Inside Wall Street: AmEx still strong as growth stock

In business for 175 years, Amerian Express is evolving into a global consumer services provider.

By Gene Marcial Sep 4, 2012 2:14PM

 Female customer handing credit card to receptionist copyright PhotoAlto, Frederic Cirou, PhotoAlto, Getty Images Not many U.S. corporate global brands last long as growth stocks. Among the members of the small club are some iconic names: Apple (AAPL), Exxon Mobil (XOM), International Business Machines (IBM), Google (GOOG), Coca-Cola (KO), and Microsoft (MSFT).


Another that definitely belongs on that list -- though it isn't as celebrated by investors -- is American Express (AXP).

American Express is a leading global payments, expenses and travel-services company. Its credit cards are used worldwide and account for a more than 26% share of U.S. purchase volume.


AmEx has been able to maintain its place and pace as a growth company by embracing change and entering new businesses, including a novel offering to cardholders of a mobile-payments system for settling bills.

In August the company quietly formed joint ventures with major national retailers, including Wal-Mart (WMT), Target (TGT), CVS Caremark (CVS), Sears (SHLD), Publix and 7-Eleven, to develop a mobile-payment network called the Merchant Customer Exchange.


The move is expected to strengthen customer loyalty for the convenience it offers. AmEx had already signed mobile-payment pacts with Verizon, Sprint, and Ticketmaster. As of June 2012, 3.7 million users have installed American Express mobile applications, according to a study by S&P Capital IQ.


Another new concept that AmEx has adopted is mobile prepaid cards, which S&P estimates is a $355 billion market opportunity. Prepaid cards are used mostly by people with no bank accounts or those with little credit background. They deposit funds to load the prepaid cards and can reload them with additional cash.


"It's possible many of the unbanked international consumers could jump directly from cash payments to reloadable prepaid mobile and skip the typical traditional checking account step," says Sonia Parechanian, equity analyst at S&P Capital IQ, which named American Express as its "Focus Stock of the Week" last week.


Rating AmEx as a "strong buy," the analyst says the company will benefit as consumers and businesses increase their spending in a more stable economy.


The stock is trading at about 12 times her 2012 earnings estimate of $4.53 a share, which is below its historical level and premium to the S&P 500-stock index. She expects the stock to rise on continuing revenue growth, increased card spending and a pickup in corporate travel spending. She has a 12-month price target of $72 a share.


"It's pretty impressive that American Express is still considered a growth company after being in business for over 175 years," says Parechanian, and the foundation for further growth has been laid, she believes, "through major investment and strategic focus on new business, particularly in the new era of mobile payments and globalization."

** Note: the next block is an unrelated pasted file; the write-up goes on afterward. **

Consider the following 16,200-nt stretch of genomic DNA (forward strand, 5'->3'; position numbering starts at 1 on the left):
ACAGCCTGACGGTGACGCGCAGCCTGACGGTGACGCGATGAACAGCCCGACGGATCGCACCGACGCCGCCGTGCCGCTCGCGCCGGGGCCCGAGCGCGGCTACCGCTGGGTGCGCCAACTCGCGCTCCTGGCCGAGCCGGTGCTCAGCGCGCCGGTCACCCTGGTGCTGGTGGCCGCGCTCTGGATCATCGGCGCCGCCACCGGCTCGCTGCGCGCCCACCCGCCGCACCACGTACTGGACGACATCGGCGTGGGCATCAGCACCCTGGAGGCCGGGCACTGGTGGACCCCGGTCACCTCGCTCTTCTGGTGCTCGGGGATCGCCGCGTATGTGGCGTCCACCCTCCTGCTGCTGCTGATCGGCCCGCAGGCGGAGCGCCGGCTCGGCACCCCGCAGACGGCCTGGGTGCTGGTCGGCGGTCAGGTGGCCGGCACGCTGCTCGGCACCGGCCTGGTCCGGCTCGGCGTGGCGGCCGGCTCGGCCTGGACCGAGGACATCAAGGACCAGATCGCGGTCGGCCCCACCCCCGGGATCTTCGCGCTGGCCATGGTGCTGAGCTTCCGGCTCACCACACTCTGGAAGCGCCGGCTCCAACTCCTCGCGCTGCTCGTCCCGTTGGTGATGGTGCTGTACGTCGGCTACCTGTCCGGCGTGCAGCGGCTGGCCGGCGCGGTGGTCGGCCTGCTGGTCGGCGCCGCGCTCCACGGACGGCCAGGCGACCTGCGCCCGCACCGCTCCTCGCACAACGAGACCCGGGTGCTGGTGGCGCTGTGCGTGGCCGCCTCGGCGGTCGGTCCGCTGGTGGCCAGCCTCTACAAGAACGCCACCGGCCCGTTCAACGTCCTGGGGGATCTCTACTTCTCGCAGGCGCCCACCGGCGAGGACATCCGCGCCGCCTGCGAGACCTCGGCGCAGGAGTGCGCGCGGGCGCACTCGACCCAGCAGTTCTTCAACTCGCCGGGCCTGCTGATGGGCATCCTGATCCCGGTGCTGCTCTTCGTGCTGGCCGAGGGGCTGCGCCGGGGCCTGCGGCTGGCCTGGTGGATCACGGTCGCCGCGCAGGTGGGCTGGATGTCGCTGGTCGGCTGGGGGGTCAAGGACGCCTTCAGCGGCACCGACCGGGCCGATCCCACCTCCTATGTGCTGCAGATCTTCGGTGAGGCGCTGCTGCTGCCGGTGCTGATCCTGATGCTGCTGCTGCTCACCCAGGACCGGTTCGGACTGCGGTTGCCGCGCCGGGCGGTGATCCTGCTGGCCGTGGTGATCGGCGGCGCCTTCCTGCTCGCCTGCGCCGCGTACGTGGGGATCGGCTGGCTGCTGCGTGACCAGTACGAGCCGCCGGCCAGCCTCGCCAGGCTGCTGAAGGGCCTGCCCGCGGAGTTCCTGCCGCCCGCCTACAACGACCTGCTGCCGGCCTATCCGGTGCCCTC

Consumers and businesses ultimately will want to use the same account for mobile payments as for offline and online payments, notes Parechanian. Mobile payments and prepaid accounts will be a major strategic focus for AmEx over the next few years, she predicts.


Other American Express bulls figure the stock could trade as high as $75 to $80 a share over the next 18 months. It is currently trading at $58.38. Analysts' consensus earnings estimate for 2013 is $4.73 a share, but some more bullish watchers believe it's possible that profits could hit $5 a share that year, and go higher by 2014.   


Strong revenue and earnings growth should continue in the coming quarters, with improved credit quality providing "a tailwind for the stock," says Mark C. DeVries, analyst at Barclays Capital, who rates AmEx as overweight. At its current low price-to-earnings multiple (P/E), the stock is attractive, he adds.


"If billed business growth accelerates to 10% year-over-year (vs. 7% estimates), rewards expense remains flat, and other revenue grows 10%, we estimate AXP could earn $5 in 2013, pushing the stock up to $75 using a 15 times P/E," says DeVries.


Also a bull on AmEx, Robert Napoli of investment firm William Blair rates the stock as "outperform" and believes it could trade in a range of $65 to $80 over the next 18 months. That equates to a P/E multiple ranging from 12 to 15 times his earnings estimate for 2014 of $5.45 a share.


The lower end of the range suggests no major success on its growth initiatives and continuation of sluggish economic growth, he says. But the high end of the range "suggests accelerating success on growth initiatives that drive faster top-line growth," says Napoli.

(Microsoft owns and publishes Top Stocks, an MSN Money site.)

Gene Marcial wrote the column "Inside Wall Street" for Business Week for 28 years and now writes for MSN Money's Top Stocks. He also wrote the book "Seven Commandments of Stock Investing," published by FT Press.  







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